2 new decisions from the Information Tribunal

Two new decisions have been issued by the tribunal - both overturn the Information Commissioner's decisions.

Mr P Harper v The Information Commissioner (PDF 90KB)

This case involved an information request to the Royal Mail. The Tribunal upheld the Commissioner's decision and also considered the matter of deleted electronic records: if a public authority has information that has previously been held on a computer but has been deleted, that does not necessarily mean that the information no longer comes within the scope of the Act.

"The extent of the measures that could reasonably be taken by a Public Authority to recover deleted data will be a matter of fact and degree in each individual case. Simple restoration from a trash can or recycle bin folder, or from a back-up tape, should normally be attempted, as the Tribunal considers that such information continues to be held. Any attempted restoration that would involve the use of specialist staff time, or the use of specialist software, would have cost implications, which could be significant. In that event, the exemption arising from exceeding the appropriate limit , set from time to time under Section 12 of the Act, might be relied upon by an authority. Also it is relevant that the 20 day time limit itself gives an indication of the period for which an authority should strive diligently to comply with a request."

Mr A Mitchell v The Information Commissioner (PDF 98KB)

This case involved a request for a transcript of proceedings in a criminal trial of a member and two officers of Bridgnorth District Council at Wolverhampton Crown Court. Those proceedings, so far as recorded in the transcript, were conducted in public. The Council refused the request which had been lodged before the Freedom of Information Act 2000 came into force, acknowledging its possession of the transcript but stating that there was no authority to release it to members of the public.

By February 2005, when the written request which complied with s.1 was received by the Council, the transcript was no longer held; it had been shredded. The Council had claimed the information was exempt under s.32(1)(c) because it was a document created by a court.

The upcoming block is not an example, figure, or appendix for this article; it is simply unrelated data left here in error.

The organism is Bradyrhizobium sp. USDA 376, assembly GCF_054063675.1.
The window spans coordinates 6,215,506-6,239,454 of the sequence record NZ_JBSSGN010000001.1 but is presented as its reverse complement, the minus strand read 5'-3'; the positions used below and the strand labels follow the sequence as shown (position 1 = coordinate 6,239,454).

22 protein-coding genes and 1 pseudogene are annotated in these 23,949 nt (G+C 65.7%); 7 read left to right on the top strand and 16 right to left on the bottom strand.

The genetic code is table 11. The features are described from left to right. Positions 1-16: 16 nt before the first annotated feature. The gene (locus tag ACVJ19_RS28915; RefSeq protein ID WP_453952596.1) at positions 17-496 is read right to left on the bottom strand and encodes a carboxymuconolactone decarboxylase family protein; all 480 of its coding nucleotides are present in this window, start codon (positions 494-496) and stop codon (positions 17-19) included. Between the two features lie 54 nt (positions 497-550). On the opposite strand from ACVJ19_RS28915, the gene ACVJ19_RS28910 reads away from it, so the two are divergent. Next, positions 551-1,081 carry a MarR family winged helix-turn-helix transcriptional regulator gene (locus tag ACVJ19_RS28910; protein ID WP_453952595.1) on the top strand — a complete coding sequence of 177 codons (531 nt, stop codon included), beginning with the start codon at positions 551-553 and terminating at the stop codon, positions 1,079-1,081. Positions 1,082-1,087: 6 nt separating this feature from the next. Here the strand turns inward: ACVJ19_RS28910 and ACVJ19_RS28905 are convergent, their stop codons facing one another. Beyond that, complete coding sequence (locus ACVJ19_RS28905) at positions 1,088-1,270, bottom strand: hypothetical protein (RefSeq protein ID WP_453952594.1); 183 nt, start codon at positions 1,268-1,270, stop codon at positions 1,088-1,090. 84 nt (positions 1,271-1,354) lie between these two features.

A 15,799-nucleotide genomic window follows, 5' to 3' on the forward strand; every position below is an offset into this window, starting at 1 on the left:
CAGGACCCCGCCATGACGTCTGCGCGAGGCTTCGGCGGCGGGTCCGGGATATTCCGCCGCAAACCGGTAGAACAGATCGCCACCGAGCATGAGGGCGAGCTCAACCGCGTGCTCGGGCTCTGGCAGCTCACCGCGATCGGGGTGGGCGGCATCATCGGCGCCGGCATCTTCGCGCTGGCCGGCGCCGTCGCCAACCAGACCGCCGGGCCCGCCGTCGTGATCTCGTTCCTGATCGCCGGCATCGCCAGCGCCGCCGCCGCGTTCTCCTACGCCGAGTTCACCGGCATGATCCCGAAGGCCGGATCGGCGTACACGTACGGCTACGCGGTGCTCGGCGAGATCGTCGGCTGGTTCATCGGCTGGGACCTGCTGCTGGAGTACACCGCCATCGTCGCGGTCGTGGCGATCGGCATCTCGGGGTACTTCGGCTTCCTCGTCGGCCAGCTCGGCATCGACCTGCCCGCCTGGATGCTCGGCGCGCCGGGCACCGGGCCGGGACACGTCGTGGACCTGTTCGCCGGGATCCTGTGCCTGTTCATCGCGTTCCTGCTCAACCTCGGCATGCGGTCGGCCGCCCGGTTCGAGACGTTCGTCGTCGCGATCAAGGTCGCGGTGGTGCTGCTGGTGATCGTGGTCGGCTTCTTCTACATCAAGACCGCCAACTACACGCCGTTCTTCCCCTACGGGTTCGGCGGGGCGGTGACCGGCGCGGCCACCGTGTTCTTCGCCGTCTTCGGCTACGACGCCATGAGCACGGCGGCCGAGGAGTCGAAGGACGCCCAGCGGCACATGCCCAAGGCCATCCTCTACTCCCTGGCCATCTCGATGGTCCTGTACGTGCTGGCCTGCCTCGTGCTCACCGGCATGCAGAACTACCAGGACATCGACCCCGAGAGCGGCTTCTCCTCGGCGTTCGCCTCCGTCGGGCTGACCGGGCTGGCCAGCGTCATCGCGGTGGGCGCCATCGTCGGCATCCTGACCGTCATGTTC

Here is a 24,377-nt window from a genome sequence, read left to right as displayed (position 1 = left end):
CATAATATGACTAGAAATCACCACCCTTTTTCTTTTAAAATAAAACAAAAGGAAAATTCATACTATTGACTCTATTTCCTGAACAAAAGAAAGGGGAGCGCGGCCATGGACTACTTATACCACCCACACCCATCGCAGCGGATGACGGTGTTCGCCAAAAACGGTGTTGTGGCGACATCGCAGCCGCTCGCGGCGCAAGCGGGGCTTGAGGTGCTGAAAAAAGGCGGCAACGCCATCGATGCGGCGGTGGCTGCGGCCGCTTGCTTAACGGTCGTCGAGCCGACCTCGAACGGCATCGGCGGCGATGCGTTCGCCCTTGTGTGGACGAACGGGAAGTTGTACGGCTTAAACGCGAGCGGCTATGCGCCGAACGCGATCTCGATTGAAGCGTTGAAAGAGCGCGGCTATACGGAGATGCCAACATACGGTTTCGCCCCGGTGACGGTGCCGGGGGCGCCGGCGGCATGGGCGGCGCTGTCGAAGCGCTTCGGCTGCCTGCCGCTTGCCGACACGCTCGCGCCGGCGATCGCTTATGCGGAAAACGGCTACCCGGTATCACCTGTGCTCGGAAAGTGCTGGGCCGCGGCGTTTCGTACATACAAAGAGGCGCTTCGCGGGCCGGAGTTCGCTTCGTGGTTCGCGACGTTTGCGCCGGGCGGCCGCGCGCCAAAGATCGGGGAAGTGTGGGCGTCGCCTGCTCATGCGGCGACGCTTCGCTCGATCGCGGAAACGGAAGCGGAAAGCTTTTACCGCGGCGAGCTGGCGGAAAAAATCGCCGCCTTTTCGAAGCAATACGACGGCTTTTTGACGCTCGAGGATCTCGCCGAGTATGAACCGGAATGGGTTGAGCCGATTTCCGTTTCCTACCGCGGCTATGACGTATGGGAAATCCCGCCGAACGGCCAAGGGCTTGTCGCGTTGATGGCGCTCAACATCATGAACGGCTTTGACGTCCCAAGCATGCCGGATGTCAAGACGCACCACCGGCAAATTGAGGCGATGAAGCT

"The whole thrust of the Act is to confer a general right to information held by public authorities, subject to specified exemptions, either absolute or qualified. Standing back from the detailed provisions of the Act, it is far from clear to us why, as a matter of policy, anybody wishing to read a transcript of court proceedings, which took place in public, should not be able to do so (subject to reasonable notice and the defraying of reasonable costs)...

Where the transcript is held, not by the court but by a public authority, subject to the Act, neither a party to the litigation nor subject to any order of the court, the reason for granting exemption to the information which it contains is still less obvious...

...we find no indication that the courts themselves seek to restrict the dissemination of transcripts of public hearings; nor do we see why they should. The fact that the Council, not itself a party to the criminal proceedings at Wolverhampton Crown Court, could readily obtain a copy on payment of a substantial fee suggests the opposite...

We are nevertheless driven to the conclusion that s.32(1)(c)(i) must refer to judicially created documents, though the drafting could have been clearer. Such a construction plainly excludes a transcript from the application of s.32(1)(c), not because the person recording proceedings is employed by an outside agency but because he is not the judge."

The Tribunal found that the Commissioner's decision was not in accordance with law. Since the information was no longer held by the Council the Tribunal could not require the authority to reacquire the information: "a bizarre concept which seems at odds with the purpose of the Act." The Tribunal accordingly allowed the appeal but substituted no notice requiring action by the Council.

See all the decisions on the Information Tribunal website: